Some Twitter users woke up this morning to find that they were unexpectedly following @MasterCard, perhaps an implied endorsement that was unwanted. William Shatner (yes, that William Shatner) was the first to notice this, according to Marketing Land. This appears to be a troublesome effort by Twitter to monetize what has become, in essence, a public utility.
According to Danny Sullivan, "Take a look at your 'Following' list on Twitter. You might find some brands or people showing up there, even if you don’t follow them. If so, that seems due to a new change in how Twitter is doing placement for promoted accounts."
Mr. Sullivan goes into considerable detail about how this works, especially the issue of an implied or misleading endorsement when none exists. For example, several of us on the TMO staff noticed this morning that we were (forced to be) following @MasterCard. (Not that MasterCard isn't a fine corporation.) When we blocked and reported it, a new merchant popped up on our Following list, @shOpryMills. We tried blocking and reporting that as well, and yet another popped up. Fortunately, after three of these cycles, I have seen no new merchants.
Changing your user settings doesn't seem to have an effect. My Twitter option: Settings > Security & Privacy > Promoted Content had been previously off and had not been turned on by Twitter. And yet, there I was following @MasterCard.
Clearly, this is a new revenue generating scheme by Twitter, but it will likely cause a firestorm of protest. No one likes to be told who to follow or appear to be following, even if it's some kind of variation on an account as an ad that you don't really engage with.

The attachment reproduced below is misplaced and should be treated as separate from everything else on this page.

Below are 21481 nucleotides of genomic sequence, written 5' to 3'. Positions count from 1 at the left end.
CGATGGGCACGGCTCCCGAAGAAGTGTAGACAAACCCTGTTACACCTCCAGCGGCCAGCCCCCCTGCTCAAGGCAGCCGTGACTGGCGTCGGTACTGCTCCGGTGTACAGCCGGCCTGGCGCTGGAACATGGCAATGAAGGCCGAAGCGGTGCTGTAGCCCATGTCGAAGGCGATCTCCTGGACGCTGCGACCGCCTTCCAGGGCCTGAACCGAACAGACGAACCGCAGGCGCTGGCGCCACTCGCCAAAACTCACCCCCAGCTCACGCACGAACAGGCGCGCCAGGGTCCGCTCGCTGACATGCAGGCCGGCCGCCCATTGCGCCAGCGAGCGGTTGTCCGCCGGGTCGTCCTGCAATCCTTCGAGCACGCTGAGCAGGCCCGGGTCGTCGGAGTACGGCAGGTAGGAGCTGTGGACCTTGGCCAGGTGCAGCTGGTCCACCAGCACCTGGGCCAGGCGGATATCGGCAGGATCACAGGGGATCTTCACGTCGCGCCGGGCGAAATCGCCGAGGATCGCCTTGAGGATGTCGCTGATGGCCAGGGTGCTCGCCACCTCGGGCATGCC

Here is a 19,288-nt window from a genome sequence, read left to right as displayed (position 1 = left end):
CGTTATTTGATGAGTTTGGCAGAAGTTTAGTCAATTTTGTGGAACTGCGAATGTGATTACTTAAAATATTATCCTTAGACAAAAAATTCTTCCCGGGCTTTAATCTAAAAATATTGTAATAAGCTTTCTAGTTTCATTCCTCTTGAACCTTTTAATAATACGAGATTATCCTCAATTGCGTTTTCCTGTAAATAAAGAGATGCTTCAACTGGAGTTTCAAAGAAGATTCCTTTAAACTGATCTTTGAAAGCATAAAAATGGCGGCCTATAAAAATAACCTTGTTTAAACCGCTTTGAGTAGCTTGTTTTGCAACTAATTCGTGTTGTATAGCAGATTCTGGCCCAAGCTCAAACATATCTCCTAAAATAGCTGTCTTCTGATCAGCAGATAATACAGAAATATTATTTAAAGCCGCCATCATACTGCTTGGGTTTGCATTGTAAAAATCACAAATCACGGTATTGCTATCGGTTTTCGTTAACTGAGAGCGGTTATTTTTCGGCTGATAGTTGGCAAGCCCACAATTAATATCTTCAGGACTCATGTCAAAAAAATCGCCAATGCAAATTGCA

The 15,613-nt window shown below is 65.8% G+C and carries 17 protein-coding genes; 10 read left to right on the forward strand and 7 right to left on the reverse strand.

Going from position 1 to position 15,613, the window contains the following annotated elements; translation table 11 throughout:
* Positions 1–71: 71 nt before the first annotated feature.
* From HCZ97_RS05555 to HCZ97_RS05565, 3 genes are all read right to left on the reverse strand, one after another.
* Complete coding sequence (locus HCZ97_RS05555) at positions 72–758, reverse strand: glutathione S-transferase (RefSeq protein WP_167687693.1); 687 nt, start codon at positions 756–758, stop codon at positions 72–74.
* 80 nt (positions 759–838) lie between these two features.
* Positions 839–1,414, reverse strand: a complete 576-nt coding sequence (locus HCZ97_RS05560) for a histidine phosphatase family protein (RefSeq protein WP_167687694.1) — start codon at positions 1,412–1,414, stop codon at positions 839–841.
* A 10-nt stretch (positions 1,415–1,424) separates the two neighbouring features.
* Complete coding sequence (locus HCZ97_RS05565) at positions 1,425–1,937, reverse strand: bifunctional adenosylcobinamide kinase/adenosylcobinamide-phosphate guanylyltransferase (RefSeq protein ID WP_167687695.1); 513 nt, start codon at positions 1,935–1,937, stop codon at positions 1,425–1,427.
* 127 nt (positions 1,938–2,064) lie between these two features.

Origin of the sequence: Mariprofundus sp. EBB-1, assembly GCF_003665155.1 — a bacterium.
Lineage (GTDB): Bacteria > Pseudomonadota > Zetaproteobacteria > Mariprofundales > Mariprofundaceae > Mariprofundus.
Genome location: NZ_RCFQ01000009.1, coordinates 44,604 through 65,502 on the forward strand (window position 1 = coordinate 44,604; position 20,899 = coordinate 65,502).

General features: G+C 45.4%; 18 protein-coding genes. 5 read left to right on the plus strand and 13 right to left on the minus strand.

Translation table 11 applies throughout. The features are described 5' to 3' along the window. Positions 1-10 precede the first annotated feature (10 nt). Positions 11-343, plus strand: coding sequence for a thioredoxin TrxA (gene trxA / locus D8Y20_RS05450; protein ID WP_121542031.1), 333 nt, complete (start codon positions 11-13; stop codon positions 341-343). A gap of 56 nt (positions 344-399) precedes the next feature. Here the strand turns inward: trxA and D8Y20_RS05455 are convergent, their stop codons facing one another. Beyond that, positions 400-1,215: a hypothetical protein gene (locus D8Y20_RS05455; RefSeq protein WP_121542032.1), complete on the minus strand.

The problem with this kind of approach is the legacy of Internet services. The historical approach has been to build a fabulous, free service that people come to love and depend on. In time, some of the really successful services, like Twitter, take off and become essentially a public utility. Then, the financial backers put pressure on the service to monetize. At that point, the fundamental elements which made the service so endearing and useful are compromised in an uncomfortable, unwelcome way.
The crux of the notion is that people are all too willing to be exposed to new products and services when done tastefully and appropriately. But having ads thrust onto them in such a way that there's an implied endorsement is over the top.
Perhaps, in the next fews days, if there is a flurry of protest, Twitter will explain, rethink and retool.